CREATIVE PEAKS: Moved by the Movement

By on June 28, 2017

Dance performance will stitch audiences into the show.

Francesca Romo (William Muñoz)

JACKSON HOLE, WY – There are many forms of intimacy. It exists between lovers. It is the foundation of deep friendship. It is forged between a parent and child. On Thursday and Friday, Contemporary Dance Wyoming will explore intimacy, as well as create it with its audience, in “Up Close,” a performance where the audience shares the stage with the dancers.

The format, which transforms the Center Theater into a black box theater with seats on stage, is Babs Case’s favorite format for the company, which has done similar shows, but not for several years.

“I feel like the audience becomes much more emotionally connected,” said Case, artistic director of Contemporary Dance Wyoming. “There’s not that distance of the apron between the dancers and the audience. The proscenium is something that really separates and creates another world between performers and audience. This envelopes everyone in the same world—and I like it that way.”

The show was choreographed by Case, guest choreographers Gina Patterson and Dan Walczak, and the company’s rehearsal director Francesca Romo.

Romo took the reins on creating the evening performance. It is the first time Case has stepped back and let someone else lead the company.

The pieces are woven together, Romo said. It’s not quite a cohesive, singular journey. Romo describes it like kids at school playing with a bucket of oil and water. The oil and water mix and move together, but also separate, never quite fully blending.

Romo, a former member of the New York company Gallim, has never performed with the audience on stage, but knows it will change the entire feel of the production for both dancers and those watching.

“It’s almost like you are breathing in their breath and its moving you,” she said. While the dancers never touch or interact with the audience on stage, the setting does break down the fourth wall that separates those on stage from the public, she said.

The format—best described as intimate—inspired the theme of the show, she and Case agreed.

The evening begins with an improvisational piece created by Case that starts just outside the Center Theater. There audiences might find themselves standing next to a dancer. The dancers then move with the audience into the theater and then onto the stage, where they will see three separate pieces put together for the show.

“All are based on the idea of intimacy, or lack thereof,” Case said.

Each choreographer came at the topic from a different direction. 

Walczak, a guest choreographer from New York City and former Gallim dancer, created a piece that is almost sarcastic and delves into the sentimentality surrounding the idea of intimacy, Case said.

Patterson, a prolific choreographer who has set pieces to ballet companies across the country, sourced her dance from her civil rights advocacy work. The dance is about seeing people for who they are, Case said.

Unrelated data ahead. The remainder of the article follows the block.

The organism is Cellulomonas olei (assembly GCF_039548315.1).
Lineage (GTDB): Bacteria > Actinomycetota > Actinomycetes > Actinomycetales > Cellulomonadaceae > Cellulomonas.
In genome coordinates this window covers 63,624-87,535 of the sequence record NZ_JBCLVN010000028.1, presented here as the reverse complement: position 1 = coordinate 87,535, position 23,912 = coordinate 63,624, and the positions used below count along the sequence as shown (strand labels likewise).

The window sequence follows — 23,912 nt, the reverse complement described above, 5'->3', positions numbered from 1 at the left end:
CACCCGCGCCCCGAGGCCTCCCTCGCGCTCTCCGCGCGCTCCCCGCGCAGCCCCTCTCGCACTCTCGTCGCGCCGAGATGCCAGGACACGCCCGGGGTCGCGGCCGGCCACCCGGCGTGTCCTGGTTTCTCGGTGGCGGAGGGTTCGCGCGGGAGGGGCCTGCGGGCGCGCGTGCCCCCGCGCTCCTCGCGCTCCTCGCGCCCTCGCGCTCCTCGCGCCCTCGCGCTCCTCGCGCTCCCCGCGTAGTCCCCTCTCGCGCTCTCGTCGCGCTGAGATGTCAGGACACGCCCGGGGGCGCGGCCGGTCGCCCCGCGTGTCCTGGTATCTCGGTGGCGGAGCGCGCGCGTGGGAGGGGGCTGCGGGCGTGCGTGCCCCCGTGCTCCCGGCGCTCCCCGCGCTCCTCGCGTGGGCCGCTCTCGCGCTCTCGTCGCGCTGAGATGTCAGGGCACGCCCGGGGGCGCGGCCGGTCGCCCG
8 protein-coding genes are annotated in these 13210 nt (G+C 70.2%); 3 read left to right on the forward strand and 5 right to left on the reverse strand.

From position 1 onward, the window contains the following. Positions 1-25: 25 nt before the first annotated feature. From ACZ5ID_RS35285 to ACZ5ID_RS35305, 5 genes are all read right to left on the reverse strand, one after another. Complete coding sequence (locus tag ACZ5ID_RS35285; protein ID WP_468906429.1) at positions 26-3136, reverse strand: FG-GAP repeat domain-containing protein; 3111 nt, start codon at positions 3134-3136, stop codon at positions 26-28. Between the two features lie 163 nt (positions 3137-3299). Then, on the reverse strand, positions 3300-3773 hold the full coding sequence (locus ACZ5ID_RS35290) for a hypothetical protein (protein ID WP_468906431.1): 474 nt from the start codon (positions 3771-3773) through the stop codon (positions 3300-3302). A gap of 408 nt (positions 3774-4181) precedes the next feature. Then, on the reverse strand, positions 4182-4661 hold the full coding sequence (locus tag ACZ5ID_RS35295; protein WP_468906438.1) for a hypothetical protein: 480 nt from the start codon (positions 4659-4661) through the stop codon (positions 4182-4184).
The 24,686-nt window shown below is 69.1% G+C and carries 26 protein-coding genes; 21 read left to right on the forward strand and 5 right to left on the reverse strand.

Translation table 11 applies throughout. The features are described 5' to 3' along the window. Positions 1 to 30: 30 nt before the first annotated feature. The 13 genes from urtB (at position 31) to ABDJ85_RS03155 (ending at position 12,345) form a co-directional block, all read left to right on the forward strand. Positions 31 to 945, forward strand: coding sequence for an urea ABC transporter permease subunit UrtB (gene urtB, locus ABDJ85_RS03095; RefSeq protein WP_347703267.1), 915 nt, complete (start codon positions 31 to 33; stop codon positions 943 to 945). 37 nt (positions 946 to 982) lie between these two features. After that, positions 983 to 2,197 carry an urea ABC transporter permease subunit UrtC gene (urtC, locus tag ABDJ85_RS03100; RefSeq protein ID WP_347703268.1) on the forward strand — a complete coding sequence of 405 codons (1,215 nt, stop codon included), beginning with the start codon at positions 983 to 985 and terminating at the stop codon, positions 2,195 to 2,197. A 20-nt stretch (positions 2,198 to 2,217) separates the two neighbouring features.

Romo explores the different ways people can be intimate, whether that is fighting, or touching. Her work deals with the need for intimacy and how people crave it with others, but also the vulnerability required to truly experience it.

The stage setup is a potent choice for this show, not just because of the topic, Case said. The dance is highly physical and uses gestures and even spoken word. It’s an entirely different experience to see that so close, then it is to watch it from theater seats.

Romo brings a physical style of dance to her pieces inspired by her time with Gallim. There is “a controlled wildness” to it, she said. But there is also a distinctive human element. While watching classical ballet, it might be easier to think of the dancer as other-worldly. Romo wants to remind the audience with her movement that the dancers are humans. It is sometimes the quiet moments on stage in a dance that are the most powerful, she said.

The show is fresh and new and will feel different than other performances, Case and Romo agreed.

“I think it’s going to be a firecracker of a show,” Romo said. “It’s not at all traditional or what you expect.”

The performance features almost the entire Contemporary Dance Wyoming company including Heidi Christine, Michaela Ellingson, Rachel Holmes, Marissa Moeri, Luke Zender and Romo.

Contemporary Dance Wyoming is the state’s only professional modern dance company. It is based at Dancers’ Workshop where many members also teach classes. They also travel to rural areas to provide dance education throughout Wyoming.

Up Close, a performance by Contemporary Dance Wyoming, 8 p.m. Thursday, June 29 and 6 and 8 p.m. Friday, June 30 at the Center for the Arts; $35 adults, $25 students. PJH

About Kelsey Dayton

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